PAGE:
7 things Texans can do to help our state survive and thrive during the coronavirus pandemic
As our state and nation face the coronavirus pandemic, here are some steps that all of us can take to continue to promote progress:
1. Verify information before you share it.
During a crisis, misinformation tends to run rampant. It is important that for others’ health and safety as well as our own, that we verify all information before we share it and rely heavily on information from reputable sources.
One note: Trump is not one of those sources. We recommend the CDC, reputable news providers, and local governments.
2. Keep holding those in power accountable.
While a mass protest or rally would be ill-advised under these circumstances, there are other ways to continue to hold those in power accountable. For example, Progress Texas recently started a petition calling on Texas Governor Greg Abbott to institute universal vote-by-mail to protect the right to vote during the pandemic. You can sign and share the petition here.
We must keep an eye out for digital actions involving issues like this and continue to come up with creative ways to hold those in power accountable to ensure our voices are heard.
- Sign and share petitions
- Tune in to virtual trainings
- Call your representatives
- Call out lawmakers on social media
- Insist on digital town halls so that lawmakers can answer questions from constituents
3. Be kind to those working on the front lines.
This should go without saying, but the people working on the front lines of this pandemic deserve to be treated with respect and compassion. While this includes nurses, doctors, and those working in health care, it also includes folks working at grocery stores, restaurants, and any other place of business that is having to remain open during this pandemic.
Some of us have the privilege of working from home or staying in, while others are not as lucky. We must recognize the sacrifices and challenges others are facing, and humble ourselves.
4. Fill out the census!
Since most of us are spending our time at home anyways, now is the perfect time to fill out the 2020 census. If it hasn’t already, the census should be arriving in your mailbox soon. As soon as it arrives, you can respond to it online, by phone, or by mail. The sooner you respond, the less of a chance that a census taker will show up at your door.
Let’s all work together to ensure a complete and accurate count by filling out the census immediately. And when you’re done, remind your friends and family members to do the same!
5. Call out racism and xenophobia.
If we’ve learned anything from previously mishandled pandemics in our country, it’s that diseases do not discriminate. Just as the homophobia and transphobia queer folks were forced to endure during the AIDs pandemic was wrong, so too is the racism and xenophobia being directed at immigrants and Asian Americans in our nation today.
The fact is, this is a worldwide pandemic. People of all backgrounds and countries across the world are experiencing this crisis. This pandemic should not be used as an excuse to be racist and promote anti-immigrant sentiment.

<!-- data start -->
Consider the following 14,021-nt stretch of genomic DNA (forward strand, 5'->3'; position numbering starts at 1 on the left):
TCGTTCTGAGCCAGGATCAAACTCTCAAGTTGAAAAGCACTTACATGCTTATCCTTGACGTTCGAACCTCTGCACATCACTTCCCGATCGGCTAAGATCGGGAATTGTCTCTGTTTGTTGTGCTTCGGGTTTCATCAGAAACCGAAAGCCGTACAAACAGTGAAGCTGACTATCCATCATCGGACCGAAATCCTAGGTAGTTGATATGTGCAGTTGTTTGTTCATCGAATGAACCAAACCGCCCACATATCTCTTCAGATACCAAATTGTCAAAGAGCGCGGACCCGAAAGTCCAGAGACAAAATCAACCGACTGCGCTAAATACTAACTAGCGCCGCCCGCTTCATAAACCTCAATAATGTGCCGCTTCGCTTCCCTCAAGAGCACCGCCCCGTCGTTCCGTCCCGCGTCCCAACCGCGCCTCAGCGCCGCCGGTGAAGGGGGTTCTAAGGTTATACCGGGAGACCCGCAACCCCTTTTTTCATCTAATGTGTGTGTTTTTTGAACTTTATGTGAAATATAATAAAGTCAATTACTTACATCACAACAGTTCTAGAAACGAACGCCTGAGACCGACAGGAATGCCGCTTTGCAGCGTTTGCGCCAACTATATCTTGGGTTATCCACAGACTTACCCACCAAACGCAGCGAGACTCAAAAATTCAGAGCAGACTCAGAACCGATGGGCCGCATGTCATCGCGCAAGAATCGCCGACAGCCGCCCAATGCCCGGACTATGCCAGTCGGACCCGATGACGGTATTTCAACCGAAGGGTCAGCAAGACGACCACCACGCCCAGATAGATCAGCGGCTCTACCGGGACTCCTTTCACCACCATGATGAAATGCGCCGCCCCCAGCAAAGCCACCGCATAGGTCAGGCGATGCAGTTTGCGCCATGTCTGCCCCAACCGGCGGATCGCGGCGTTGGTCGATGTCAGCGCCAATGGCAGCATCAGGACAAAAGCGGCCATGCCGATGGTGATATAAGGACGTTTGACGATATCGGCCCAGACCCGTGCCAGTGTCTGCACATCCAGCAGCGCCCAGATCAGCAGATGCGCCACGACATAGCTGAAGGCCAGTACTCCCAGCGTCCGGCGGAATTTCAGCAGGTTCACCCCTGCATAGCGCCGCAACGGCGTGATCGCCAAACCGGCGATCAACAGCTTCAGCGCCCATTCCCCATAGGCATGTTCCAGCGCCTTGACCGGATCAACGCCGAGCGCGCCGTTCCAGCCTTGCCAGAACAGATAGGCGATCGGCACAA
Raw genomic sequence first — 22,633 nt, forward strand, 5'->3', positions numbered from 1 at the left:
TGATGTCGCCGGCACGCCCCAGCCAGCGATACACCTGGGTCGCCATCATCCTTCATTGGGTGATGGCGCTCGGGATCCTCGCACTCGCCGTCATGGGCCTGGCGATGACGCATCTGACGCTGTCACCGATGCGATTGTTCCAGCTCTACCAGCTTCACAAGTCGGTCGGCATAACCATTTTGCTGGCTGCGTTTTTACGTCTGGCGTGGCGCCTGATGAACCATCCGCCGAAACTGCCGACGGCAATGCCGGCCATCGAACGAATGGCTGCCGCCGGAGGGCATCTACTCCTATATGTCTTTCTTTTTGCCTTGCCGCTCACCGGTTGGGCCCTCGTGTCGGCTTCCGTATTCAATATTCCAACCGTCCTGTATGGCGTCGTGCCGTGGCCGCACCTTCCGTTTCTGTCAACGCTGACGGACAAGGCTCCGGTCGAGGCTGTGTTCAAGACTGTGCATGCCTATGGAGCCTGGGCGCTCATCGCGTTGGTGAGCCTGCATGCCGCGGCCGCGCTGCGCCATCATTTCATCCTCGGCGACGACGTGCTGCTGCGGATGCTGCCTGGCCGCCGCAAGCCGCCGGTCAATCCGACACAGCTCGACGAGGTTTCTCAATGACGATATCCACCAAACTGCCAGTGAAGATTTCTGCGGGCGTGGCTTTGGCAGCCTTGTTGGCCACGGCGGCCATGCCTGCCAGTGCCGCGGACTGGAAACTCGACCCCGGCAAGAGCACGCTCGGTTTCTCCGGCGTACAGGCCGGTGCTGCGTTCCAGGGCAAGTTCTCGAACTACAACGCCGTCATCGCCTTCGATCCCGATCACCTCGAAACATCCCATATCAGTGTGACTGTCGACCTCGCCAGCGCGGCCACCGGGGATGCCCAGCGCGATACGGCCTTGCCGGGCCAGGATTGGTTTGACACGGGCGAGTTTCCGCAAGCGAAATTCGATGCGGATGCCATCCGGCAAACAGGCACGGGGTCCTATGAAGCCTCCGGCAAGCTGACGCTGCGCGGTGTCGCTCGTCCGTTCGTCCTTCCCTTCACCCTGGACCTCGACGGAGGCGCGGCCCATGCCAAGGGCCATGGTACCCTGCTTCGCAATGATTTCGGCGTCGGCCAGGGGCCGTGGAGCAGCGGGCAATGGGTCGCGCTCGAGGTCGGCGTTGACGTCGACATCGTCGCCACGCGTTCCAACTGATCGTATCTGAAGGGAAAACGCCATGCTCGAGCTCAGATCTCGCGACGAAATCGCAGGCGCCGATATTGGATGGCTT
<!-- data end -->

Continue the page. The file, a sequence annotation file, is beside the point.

We must call out this racism and xenophobia wherever we see it. Whether it’s coming from politicians, community leaders, friends, or family members, it is wrong.
6. If you are able, give back to your community and support those in need.
Many folks are losing work or are struggling because of the impact the virus has had on our economy and society. We must recognize these changes and work to support those in need.
With the understanding that not everyones’ situations look the same, we are simply encouraging folks to evaluate their own, and reflect on where you think you can give back.
Here are a few examples of ways to give back:
- Offer a reference to a friend who lost a job
- Pick up groceries for an elderly neighbor or immunocompromised friend
- Donate money directly to people who have lost their jobs
- Check in with friends or family members who are struggling with being alone during this crisis
- Share important information with your grandparents or seniors who might not be on the internet or social media
- Encourage social distancing in your friend groups
- Donate to your local food bank
- Support emergency housing funds and homeless shelters
- Contribute to your favorite local arts organization or nonprofit
This is not an exhaustive list, and it’s really up to you to determine whether you have the capacity or available resources to help.
7. Protect yourself and others from the virus.
This step is really just a catch-all for the advice coming from the CDC and medical professionals. There is currently no vaccine to prevent the coronavirus, so the best way to prevent illness is to avoid being exposed to the virus in the first place.
Here are some ways to help prevent the spread of COVID-19:
- Social distance as you are able
- Wash your hands often (and for at least 20 seconds each time)
- Avoid touching your face
- Avoid close contact with others
- Stay home if you’re sick (except to get medical care)
- Cover coughs and sneezes
- Clean and disinfect frequently touched surfaces
Remember, we are all interconnected. It is our duty to follow the advice coming from qualified medical professionals in order to stay healthy, keep others healthy, and prevent the spread of the disease.
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